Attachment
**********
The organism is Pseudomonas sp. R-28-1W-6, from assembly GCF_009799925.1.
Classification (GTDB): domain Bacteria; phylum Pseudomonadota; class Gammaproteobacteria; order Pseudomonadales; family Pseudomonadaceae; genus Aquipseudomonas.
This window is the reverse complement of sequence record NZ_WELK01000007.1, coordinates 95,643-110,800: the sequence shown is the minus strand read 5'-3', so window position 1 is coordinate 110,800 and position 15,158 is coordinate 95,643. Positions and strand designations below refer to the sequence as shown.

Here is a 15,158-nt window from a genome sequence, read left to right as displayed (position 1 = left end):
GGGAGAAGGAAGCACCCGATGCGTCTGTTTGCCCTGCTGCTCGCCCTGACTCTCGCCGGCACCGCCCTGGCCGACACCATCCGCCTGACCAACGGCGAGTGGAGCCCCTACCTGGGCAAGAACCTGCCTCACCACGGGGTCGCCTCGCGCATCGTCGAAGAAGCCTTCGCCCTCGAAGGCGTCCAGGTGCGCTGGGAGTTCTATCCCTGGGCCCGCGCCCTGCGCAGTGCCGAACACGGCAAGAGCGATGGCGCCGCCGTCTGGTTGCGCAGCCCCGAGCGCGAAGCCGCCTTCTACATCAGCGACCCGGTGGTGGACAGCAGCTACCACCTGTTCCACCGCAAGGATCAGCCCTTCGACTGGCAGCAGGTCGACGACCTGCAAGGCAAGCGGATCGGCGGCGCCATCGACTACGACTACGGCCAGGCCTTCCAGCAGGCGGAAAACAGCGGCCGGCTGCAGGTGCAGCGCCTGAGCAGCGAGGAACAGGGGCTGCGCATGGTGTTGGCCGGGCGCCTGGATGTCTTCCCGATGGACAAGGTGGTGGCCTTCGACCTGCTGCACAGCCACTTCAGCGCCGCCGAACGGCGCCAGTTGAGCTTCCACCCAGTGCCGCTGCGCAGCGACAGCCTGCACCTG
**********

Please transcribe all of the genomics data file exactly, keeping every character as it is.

The organism is Pseudomonas sp. R-28-1W-6, from assembly GCF_009799925.1.
Classification (GTDB): domain Bacteria; phylum Pseudomonadota; class Gammaproteobacteria; order Pseudomonadales; family Pseudomonadaceae; genus Aquipseudomonas.
This window is the reverse complement of sequence record NZ_WELK01000007.1, coordinates 95,643-110,800: the sequence shown is the minus strand read 5'-3', so window position 1 is coordinate 110,800 and position 15,158 is coordinate 95,643. Positions and strand designations below refer to the sequence as shown.

Here is a 15,158-nt window from a genome sequence, read left to right as displayed (position 1 = left end):
GGGAGAAGGAAGCACCCGATGCGTCTGTTTGCCCTGCTGCTCGCCCTGACTCTCGCCGGCACCGCCCTGGCCGACACCATCCGCCTGACCAACGGCGAGTGGAGCCCCTACCTGGGCAAGAACCTGCCTCACCACGGGGTCGCCTCGCGCATCGTCGAAGAAGCCTTCGCCCTCGAAGGCGTCCAGGTGCGCTGGGAGTTCTATCCCTGGGCCCGCGCCCTGCGCAGTGCCGAACACGGCAAGAGCGATGGCGCCGCCGTCTGGTTGCGCAGCCCCGAGCGCGAAGCCGCCTTCTACATCAGCGACCCGGTGGTGGACAGCAGCTACCACCTGTTCCACCGCAAGGATCAGCCCTTCGACTGGCAGCAGGTCGACGACCTGCAAGGCAAGCGGATCGGCGGCGCCATCGACTACGACTACGGCCAGGCCTTCCAGCAGGCGGAAAACAGCGGCCGGCTGCAGGTGCAGCGCCTGAGCAGCGAGGAACAGGGGCTGCGCATGGTGTTGGCCGGGCGCCTGGATGTCTTCCCGATGGACAAGGTGGTGGCCTTCGACCTGCTGCACAGCCACTTCAGCGCCGCCGAACGGCGCCAGTTGAGCTTCCACCCAGTGCCGCTGCGCAGCGACAGCCTGCACCTG